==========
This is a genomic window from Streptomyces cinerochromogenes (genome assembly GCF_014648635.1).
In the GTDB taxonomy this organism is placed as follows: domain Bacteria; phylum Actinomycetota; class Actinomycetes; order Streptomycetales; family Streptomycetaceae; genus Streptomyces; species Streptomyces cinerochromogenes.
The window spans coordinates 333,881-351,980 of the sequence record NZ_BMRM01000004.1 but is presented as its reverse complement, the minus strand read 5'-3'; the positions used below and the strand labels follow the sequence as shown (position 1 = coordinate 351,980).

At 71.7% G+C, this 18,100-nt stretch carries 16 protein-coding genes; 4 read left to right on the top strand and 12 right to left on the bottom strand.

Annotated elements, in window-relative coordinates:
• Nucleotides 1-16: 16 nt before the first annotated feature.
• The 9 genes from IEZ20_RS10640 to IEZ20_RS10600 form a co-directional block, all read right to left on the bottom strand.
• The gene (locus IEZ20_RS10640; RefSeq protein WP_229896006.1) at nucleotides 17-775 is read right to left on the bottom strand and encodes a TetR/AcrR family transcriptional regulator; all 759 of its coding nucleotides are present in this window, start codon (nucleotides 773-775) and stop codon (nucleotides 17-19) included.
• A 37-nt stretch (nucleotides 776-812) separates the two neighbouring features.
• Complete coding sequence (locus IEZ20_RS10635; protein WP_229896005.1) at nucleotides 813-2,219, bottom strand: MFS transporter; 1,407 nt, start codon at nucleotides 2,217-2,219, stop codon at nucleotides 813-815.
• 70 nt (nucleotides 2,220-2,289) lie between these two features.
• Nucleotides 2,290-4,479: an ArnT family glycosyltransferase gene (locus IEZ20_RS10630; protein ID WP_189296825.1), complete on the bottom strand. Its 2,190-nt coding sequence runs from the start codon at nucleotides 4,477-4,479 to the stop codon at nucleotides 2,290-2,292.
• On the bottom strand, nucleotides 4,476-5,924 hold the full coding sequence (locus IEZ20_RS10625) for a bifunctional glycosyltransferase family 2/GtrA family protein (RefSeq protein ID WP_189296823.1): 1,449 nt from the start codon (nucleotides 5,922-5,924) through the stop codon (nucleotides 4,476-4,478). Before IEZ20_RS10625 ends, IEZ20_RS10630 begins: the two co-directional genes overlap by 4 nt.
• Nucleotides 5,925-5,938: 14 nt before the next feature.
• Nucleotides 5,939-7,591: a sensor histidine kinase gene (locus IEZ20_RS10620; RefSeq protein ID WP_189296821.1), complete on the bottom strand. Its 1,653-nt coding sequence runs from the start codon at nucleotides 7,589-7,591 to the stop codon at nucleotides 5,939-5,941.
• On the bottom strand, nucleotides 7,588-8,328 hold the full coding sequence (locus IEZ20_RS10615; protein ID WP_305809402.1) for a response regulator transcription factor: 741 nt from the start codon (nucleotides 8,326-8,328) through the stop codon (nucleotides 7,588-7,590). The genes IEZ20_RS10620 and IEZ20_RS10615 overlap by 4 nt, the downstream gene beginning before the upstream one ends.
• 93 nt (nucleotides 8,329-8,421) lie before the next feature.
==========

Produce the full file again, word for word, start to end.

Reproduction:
This is a genomic window from Streptomyces cinerochromogenes (genome assembly GCF_014648635.1).
In the GTDB taxonomy this organism is placed as follows: domain Bacteria; phylum Actinomycetota; class Actinomycetes; order Streptomycetales; family Streptomycetaceae; genus Streptomyces; species Streptomyces cinerochromogenes.
The window spans coordinates 333,881-351,980 of the sequence record NZ_BMRM01000004.1 but is presented as its reverse complement, the minus strand read 5'-3'; the positions used below and the strand labels follow the sequence as shown (position 1 = coordinate 351,980).

At 71.7% G+C, this 18,100-nt stretch carries 16 protein-coding genes; 4 read left to right on the top strand and 12 right to left on the bottom strand.

Annotated elements, in window-relative coordinates:
• Nucleotides 1-16: 16 nt before the first annotated feature.
• The 9 genes from IEZ20_RS10640 to IEZ20_RS10600 form a co-directional block, all read right to left on the bottom strand.
• The gene (locus IEZ20_RS10640; RefSeq protein WP_229896006.1) at nucleotides 17-775 is read right to left on the bottom strand and encodes a TetR/AcrR family transcriptional regulator; all 759 of its coding nucleotides are present in this window, start codon (nucleotides 773-775) and stop codon (nucleotides 17-19) included.
• A 37-nt stretch (nucleotides 776-812) separates the two neighbouring features.
• Complete coding sequence (locus IEZ20_RS10635; protein WP_229896005.1) at nucleotides 813-2,219, bottom strand: MFS transporter; 1,407 nt, start codon at nucleotides 2,217-2,219, stop codon at nucleotides 813-815.
• 70 nt (nucleotides 2,220-2,289) lie between these two features.
• Nucleotides 2,290-4,479: an ArnT family glycosyltransferase gene (locus IEZ20_RS10630; protein ID WP_189296825.1), complete on the bottom strand. Its 2,190-nt coding sequence runs from the start codon at nucleotides 4,477-4,479 to the stop codon at nucleotides 2,290-2,292.
• On the bottom strand, nucleotides 4,476-5,924 hold the full coding sequence (locus IEZ20_RS10625) for a bifunctional glycosyltransferase family 2/GtrA family protein (RefSeq protein ID WP_189296823.1): 1,449 nt from the start codon (nucleotides 5,922-5,924) through the stop codon (nucleotides 4,476-4,478). Before IEZ20_RS10625 ends, IEZ20_RS10630 begins: the two co-directional genes overlap by 4 nt.
• Nucleotides 5,925-5,938: 14 nt before the next feature.
• Nucleotides 5,939-7,591: a sensor histidine kinase gene (locus IEZ20_RS10620; RefSeq protein ID WP_189296821.1), complete on the bottom strand. Its 1,653-nt coding sequence runs from the start codon at nucleotides 7,589-7,591 to the stop codon at nucleotides 5,939-5,941.
• On the bottom strand, nucleotides 7,588-8,328 hold the full coding sequence (locus IEZ20_RS10615; protein ID WP_305809402.1) for a response regulator transcription factor: 741 nt from the start codon (nucleotides 8,326-8,328) through the stop codon (nucleotides 7,588-7,590). The genes IEZ20_RS10620 and IEZ20_RS10615 overlap by 4 nt, the downstream gene beginning before the upstream one ends.
• 93 nt (nucleotides 8,329-8,421) lie before the next feature.